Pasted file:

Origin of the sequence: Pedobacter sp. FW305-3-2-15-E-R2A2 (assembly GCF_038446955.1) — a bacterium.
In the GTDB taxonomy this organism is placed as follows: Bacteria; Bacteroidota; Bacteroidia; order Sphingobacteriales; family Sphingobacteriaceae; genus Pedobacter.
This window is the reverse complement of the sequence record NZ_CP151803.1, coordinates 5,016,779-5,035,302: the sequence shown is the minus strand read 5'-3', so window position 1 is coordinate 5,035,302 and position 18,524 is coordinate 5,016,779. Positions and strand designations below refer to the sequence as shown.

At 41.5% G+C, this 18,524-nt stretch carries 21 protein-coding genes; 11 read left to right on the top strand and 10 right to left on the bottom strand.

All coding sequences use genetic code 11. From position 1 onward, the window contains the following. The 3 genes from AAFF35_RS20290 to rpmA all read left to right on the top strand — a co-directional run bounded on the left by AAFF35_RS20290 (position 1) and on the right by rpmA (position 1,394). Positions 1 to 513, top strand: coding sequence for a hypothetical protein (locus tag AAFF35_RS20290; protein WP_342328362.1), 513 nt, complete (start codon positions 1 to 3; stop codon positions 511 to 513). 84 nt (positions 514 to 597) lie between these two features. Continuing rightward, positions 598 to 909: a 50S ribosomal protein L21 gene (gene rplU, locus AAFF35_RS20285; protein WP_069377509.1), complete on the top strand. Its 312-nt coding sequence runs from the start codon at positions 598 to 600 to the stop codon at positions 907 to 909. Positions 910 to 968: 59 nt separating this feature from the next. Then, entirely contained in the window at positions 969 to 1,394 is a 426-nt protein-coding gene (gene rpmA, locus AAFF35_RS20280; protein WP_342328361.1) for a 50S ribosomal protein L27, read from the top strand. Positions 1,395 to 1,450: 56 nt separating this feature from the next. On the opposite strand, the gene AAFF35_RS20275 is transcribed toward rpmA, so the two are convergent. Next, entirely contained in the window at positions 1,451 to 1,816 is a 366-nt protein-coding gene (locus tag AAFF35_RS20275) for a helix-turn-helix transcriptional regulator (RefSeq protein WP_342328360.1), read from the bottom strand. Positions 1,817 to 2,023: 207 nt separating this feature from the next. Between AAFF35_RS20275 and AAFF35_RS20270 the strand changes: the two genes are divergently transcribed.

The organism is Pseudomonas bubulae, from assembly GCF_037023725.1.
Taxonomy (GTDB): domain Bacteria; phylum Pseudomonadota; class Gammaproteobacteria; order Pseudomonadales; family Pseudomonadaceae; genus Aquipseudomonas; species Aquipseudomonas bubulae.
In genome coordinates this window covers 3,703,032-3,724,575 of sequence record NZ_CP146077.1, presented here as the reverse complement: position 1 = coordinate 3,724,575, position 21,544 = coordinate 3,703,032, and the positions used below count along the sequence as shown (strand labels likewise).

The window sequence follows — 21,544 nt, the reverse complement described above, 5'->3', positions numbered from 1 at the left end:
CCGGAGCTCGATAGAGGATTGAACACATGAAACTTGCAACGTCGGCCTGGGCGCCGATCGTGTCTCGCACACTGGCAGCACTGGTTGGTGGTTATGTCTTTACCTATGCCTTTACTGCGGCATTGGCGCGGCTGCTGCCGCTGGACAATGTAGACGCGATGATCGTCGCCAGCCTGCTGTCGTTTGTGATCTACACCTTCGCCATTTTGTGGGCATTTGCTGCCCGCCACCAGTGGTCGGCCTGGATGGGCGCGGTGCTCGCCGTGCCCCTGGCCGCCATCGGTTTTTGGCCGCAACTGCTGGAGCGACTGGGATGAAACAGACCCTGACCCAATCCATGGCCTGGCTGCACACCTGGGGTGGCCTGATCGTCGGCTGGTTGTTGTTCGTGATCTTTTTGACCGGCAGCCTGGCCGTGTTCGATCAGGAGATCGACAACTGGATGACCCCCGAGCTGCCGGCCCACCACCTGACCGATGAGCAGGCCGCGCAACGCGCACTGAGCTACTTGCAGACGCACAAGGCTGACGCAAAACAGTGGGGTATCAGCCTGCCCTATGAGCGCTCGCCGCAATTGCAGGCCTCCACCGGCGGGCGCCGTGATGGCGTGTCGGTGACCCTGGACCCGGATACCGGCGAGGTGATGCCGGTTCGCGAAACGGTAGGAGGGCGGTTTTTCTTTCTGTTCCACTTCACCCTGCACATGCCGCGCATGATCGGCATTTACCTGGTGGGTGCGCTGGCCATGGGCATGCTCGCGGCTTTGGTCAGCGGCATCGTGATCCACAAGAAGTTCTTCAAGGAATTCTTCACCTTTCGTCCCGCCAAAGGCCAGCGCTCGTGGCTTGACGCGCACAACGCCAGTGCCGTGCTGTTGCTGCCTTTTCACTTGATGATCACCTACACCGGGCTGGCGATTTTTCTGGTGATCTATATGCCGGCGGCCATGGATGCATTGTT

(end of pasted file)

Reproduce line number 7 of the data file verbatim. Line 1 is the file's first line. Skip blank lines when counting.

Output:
Taxonomy (GTDB): domain Bacteria; phylum Pseudomonadota; class Gammaproteobacteria; order Pseudomonadales; family Pseudomonadaceae; genus Aquipseudomonas; species Aquipseudomonas bubulae.